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Surf Report Feed

Songkhla - Fulerayem Point Swell Statistics, December: Surf with Light or Offshore Winds

The rose diagram shows only the swells directed at Songkhla - Fulerayem Point that coincided with light winds or offshore conditions over a normal December and is based upon 2952 predictions, one every 3 hours. The direction of the spokes show where quality surf generating swell comes from. Five colours show increasing wave sizes. The smallest swells, less than 0.5m (1.5 feet), high are coloured blue. Green and yellow illustrate increasing swell sizes and red represents the largest swells, greater than >3m (>10ft). In either graph, the area of any colour is proportional to how commonly that size swell happens.

The diagram implies that the prevailing swell direction, shown by the biggest spokes, was NW, whereas the the most common wind blows from the ENE. The chart at the bottom shows the same thing but without direction information. For example, swells larger than 1.5 feet (0.5m) coincided with good wind conditions 0% of the time, equivalent to 0 days. Open sea swells exceeding >3m (>10ft) are unlikely to arise in a normal December. Taking into account the fraction of these swells that coincided with predicted offshore winds, and given the fact that Songkhla - Fulerayem Point is exposed to open water swells, we think that that clean surf can be found at Songkhla - Fulerayem Point about 0% of the time and that surf is blown out by onshore wind 0% of the time. This is means that we expect 0 days with waves in a typical December, of which 0 days should be surfable.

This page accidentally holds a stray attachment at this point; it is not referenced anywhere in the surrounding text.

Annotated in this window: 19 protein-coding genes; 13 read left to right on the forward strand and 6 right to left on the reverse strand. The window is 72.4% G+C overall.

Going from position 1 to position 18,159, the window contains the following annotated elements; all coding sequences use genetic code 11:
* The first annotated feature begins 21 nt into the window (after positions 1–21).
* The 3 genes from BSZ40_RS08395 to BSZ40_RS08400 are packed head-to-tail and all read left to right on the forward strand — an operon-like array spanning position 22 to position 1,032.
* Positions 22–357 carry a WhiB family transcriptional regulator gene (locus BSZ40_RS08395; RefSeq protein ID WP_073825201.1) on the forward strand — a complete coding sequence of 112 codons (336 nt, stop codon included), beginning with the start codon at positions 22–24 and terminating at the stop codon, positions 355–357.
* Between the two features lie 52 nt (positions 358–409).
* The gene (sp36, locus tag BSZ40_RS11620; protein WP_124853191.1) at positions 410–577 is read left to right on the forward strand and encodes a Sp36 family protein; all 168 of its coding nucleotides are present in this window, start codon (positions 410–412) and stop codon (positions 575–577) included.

IMPORTANT: Beta version feature! Swell heights are open water values from NWW3. There is no attempt to model near-shore effects. Coastal wave heights will generally be less, especially if the break does not have unobstructed exposure to the open ocean.

FEATURE UPDATE: we now show red swell icons for 'open sea' swells that are travelling in an unfavourable direction for the surf break. In places, these swells may still wrap around coastlines and produce smaller waves at some breaks. They are also significant for windsurfers and other water users that tend to venture further off-shore.